C. Bilayer Rigidity and Homogeneity of Liposome


Bilayer rigidity is a parameter which influences biodistribution and biodégradation of liposomes. In vitro a hydrophilic marker molecule (carboxyfluorescein) leaked much faster from the vesicles with bilayers in a fluid state than from bilayers in a gel state (Crommelin and Van Bommel, 1984). An indication of the bilayer rigidity can be obtained by using fluorescence techniques. Fluorescence polarization of a probe which interacts with the liposome bilayer is determined; 1,6-diphenyl-l ,3,5,-hexatriene (DPH) is often used as a probe. Data obtained with these fluorescing probes have to be interpreted with care as the probe may locally disturb the bilayer or accumulate in certain domains of a nonhomogeneous dispersion.

Inhomogeneity can occur both within liposome structures themselves (asymmetrical distribution of bilayer components) and between liposomes in one dispersion (different liposomes), even when the liposomes are prepared via the same preparation procedure. For unilamellar vesicles the distribution of phospholipids over the inner and outer "monolayer" of the bilayer can be studied by chemical labeling. Aminolipids like PE react with trinitrobenzenesulfonate (TNBS) or fluorescamine; in general, these two compounds are incapable of penetrating lipid bilayers (Lichtenberg and Barenholz, 1988). Alternatively, enzymatic approaches (for membrane proteins) or 31p-NMR techniques are available (Van Dalen et al., 1988). Phase separation of lipid components in the bilayers can be detected by differential scanning calorimetry (DSC) (Mabrey-Gaud, 1981). Different liposome structures in one dispersion can be identified on the basis of density differences (gradient centrifugation, SFFF) or size differences (gel chromatography, dynamic light scattering).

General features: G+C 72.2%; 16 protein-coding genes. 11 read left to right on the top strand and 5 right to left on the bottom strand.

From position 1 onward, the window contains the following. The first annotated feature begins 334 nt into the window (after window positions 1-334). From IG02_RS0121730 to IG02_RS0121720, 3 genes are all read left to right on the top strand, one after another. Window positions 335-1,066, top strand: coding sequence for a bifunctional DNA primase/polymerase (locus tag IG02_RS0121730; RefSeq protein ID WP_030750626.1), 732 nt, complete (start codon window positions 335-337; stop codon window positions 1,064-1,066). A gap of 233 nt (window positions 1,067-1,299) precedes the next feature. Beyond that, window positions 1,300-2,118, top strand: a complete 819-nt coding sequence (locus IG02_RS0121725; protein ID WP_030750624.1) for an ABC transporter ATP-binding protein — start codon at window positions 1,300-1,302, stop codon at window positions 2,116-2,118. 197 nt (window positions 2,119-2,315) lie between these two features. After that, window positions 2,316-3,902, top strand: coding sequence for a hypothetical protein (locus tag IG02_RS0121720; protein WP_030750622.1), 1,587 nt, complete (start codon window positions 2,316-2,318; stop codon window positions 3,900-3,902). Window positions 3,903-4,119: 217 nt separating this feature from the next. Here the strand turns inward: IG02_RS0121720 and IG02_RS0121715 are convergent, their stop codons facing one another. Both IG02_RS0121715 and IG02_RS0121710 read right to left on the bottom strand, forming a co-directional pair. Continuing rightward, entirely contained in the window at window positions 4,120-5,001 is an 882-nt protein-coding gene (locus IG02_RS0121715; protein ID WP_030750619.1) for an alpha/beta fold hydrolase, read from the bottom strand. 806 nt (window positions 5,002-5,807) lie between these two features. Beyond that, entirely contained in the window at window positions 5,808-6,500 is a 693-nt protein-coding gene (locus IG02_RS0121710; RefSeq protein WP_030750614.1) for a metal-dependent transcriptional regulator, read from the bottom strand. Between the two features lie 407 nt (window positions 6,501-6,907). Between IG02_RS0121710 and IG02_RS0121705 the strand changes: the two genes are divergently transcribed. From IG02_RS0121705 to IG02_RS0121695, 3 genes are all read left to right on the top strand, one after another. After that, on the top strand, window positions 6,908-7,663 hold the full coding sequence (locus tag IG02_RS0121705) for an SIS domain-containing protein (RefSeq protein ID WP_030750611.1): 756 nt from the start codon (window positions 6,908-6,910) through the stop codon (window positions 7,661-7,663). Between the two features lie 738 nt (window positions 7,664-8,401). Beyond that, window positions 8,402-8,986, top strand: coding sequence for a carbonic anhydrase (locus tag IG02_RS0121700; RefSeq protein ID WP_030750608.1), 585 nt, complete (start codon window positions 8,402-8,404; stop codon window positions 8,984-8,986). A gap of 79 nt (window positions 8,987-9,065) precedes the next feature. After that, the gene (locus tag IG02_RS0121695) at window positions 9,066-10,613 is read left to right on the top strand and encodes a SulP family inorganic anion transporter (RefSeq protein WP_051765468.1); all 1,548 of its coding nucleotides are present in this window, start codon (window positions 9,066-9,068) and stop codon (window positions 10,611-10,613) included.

D. Number of Lamellae

The number of lamellae can be determined by ^lp-NMR. The 31p_ NMR spectrum of egg phosphatidylcholine in liposomal form consists of an asymmetrical peak. Upon addition of Mn2+ (impermeable to the membrane) to the external phase of the liposome dispersion the peak surface is quenched, and only the contribution of the phospholipid head groups inside the vesicles is left (Browning, 1981; Jousma et al., 1987). From the change in spectrum the average number of bilayers can be calculated. The assays with TNBS or fluorescamine, mentioned in Section III.C, also offer the opportunity to determine the mean number of bilayers. Then aminolipids have to be present in the bilayers to couple the reagents; it is assumed that these aminolipids are evenly distributed over the bilayers. In addition, small-angle X-ray analysis of liposomes can give an indication of the number of bilayers (Jousma et al., 1987). Finally, electron microscopy can shed light on the question of the number of lamellae. Electron microscopy can be particularly helpful in discriminating between multilamellar and multivesicular liposomes (Cullis et al., 1987; Lautenschlager et al., 1988).